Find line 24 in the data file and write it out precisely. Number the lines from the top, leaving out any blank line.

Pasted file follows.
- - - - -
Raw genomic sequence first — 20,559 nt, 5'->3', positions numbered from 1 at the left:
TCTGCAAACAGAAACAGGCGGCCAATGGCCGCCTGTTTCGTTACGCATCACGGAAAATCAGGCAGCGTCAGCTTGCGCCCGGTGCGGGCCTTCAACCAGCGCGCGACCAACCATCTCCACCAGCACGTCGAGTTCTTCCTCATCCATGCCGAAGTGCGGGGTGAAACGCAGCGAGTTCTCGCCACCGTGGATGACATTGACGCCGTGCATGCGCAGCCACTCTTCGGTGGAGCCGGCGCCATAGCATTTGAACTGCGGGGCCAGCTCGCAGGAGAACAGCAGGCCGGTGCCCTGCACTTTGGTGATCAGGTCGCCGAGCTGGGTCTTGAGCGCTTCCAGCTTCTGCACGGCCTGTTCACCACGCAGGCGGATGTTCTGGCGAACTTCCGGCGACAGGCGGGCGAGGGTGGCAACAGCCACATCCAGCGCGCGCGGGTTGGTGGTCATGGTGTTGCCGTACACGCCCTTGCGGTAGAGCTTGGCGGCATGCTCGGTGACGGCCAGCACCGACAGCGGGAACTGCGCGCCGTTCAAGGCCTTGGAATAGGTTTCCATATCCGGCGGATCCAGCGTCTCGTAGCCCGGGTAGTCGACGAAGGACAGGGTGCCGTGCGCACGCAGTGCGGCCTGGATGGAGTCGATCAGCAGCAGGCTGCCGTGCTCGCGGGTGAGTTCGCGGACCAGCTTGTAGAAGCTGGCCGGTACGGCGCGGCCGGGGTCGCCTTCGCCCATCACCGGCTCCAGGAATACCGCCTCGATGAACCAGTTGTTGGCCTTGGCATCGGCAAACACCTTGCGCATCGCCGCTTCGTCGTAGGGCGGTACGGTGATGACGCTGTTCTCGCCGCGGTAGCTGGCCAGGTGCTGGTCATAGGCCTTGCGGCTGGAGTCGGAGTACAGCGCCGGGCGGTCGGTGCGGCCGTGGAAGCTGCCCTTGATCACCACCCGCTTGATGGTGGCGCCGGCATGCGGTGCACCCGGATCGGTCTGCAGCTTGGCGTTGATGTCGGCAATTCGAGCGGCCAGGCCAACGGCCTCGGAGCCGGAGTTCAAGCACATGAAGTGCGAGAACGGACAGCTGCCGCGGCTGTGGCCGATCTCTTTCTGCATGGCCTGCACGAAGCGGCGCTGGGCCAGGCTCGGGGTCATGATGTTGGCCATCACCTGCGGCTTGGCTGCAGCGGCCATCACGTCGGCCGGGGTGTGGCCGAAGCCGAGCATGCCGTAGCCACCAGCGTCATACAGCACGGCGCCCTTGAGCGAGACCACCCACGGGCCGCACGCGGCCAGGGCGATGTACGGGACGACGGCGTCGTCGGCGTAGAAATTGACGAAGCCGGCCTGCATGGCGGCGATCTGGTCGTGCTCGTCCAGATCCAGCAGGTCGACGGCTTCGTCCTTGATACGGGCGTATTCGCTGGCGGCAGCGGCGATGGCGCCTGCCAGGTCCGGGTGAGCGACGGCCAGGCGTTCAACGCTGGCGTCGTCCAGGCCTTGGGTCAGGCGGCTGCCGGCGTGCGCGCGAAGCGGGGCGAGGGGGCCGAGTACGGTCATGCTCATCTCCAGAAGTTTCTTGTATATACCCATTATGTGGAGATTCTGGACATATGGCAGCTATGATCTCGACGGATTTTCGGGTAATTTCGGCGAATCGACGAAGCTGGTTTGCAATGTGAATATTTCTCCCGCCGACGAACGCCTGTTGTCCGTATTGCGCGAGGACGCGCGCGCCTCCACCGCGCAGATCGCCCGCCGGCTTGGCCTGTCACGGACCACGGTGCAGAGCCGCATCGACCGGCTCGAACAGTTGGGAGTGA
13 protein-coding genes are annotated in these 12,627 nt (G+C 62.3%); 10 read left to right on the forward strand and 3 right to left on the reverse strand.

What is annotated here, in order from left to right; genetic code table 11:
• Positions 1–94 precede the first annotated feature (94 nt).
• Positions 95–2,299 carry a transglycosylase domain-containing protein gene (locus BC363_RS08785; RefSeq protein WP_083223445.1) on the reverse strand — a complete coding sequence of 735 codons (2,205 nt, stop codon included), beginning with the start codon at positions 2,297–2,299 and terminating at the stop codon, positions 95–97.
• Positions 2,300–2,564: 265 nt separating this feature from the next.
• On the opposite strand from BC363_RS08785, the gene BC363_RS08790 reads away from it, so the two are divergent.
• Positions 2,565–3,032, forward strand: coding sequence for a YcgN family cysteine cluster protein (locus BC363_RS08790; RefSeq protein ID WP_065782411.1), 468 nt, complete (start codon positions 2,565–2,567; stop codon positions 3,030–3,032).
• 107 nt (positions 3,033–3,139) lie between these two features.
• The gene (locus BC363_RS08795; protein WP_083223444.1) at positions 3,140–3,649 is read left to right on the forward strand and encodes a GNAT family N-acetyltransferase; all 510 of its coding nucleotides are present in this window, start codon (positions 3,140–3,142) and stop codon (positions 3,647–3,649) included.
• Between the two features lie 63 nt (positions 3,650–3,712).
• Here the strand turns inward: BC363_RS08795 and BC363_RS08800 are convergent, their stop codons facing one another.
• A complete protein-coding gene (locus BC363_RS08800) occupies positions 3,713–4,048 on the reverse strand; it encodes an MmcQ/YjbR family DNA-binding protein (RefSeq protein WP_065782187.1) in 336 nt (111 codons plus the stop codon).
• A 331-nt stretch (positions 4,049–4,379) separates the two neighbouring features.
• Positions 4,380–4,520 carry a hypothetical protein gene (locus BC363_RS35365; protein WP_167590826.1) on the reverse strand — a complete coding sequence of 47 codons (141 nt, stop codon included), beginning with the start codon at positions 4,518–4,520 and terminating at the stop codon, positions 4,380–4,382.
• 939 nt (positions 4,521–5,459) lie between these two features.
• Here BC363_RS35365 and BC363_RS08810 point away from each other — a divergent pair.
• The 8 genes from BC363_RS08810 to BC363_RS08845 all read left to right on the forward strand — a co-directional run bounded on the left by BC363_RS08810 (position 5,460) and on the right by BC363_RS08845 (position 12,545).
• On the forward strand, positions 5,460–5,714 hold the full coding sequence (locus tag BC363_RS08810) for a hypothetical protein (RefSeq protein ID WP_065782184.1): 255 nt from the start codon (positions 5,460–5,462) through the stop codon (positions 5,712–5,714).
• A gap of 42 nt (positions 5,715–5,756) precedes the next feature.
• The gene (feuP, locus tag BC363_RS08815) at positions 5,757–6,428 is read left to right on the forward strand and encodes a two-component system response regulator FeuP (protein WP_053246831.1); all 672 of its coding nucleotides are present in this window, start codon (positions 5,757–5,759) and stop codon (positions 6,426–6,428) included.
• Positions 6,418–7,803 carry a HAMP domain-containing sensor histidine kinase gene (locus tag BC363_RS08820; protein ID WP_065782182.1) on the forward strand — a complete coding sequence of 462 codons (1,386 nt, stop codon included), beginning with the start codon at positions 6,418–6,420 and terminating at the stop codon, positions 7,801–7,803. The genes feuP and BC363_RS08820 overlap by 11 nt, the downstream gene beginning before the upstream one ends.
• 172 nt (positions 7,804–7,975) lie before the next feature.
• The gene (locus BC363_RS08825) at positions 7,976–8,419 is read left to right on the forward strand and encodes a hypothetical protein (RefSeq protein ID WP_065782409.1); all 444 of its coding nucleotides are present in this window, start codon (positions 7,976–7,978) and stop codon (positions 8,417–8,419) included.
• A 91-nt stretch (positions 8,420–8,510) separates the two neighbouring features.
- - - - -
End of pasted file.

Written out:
• 172 nt (positions 7,804–7,975) lie before the next feature.